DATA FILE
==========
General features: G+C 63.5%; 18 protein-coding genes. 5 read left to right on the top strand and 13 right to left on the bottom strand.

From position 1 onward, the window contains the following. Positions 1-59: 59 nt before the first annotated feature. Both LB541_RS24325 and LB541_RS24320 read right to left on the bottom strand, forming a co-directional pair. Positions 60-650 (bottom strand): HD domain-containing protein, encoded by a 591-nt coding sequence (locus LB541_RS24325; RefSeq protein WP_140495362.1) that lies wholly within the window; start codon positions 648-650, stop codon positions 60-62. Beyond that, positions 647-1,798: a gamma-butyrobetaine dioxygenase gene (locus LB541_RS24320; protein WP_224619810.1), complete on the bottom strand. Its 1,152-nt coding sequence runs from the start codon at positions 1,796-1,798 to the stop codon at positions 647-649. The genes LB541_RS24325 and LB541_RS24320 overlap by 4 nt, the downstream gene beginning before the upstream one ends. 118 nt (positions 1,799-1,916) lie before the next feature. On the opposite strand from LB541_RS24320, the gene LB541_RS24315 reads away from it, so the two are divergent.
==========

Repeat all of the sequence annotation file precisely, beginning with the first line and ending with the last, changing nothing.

General features: G+C 63.5%; 18 protein-coding genes. 5 read left to right on the top strand and 13 right to left on the bottom strand.

From position 1 onward, the window contains the following. Positions 1-59: 59 nt before the first annotated feature. Both LB541_RS24325 and LB541_RS24320 read right to left on the bottom strand, forming a co-directional pair. Positions 60-650 (bottom strand): HD domain-containing protein, encoded by a 591-nt coding sequence (locus LB541_RS24325; RefSeq protein WP_140495362.1) that lies wholly within the window; start codon positions 648-650, stop codon positions 60-62. Beyond that, positions 647-1,798: a gamma-butyrobetaine dioxygenase gene (locus LB541_RS24320; protein WP_224619810.1), complete on the bottom strand. Its 1,152-nt coding sequence runs from the start codon at positions 1,796-1,798 to the stop codon at positions 647-649. The genes LB541_RS24325 and LB541_RS24320 overlap by 4 nt, the downstream gene beginning before the upstream one ends. 118 nt (positions 1,799-1,916) lie before the next feature. On the opposite strand from LB541_RS24320, the gene LB541_RS24315 reads away from it, so the two are divergent.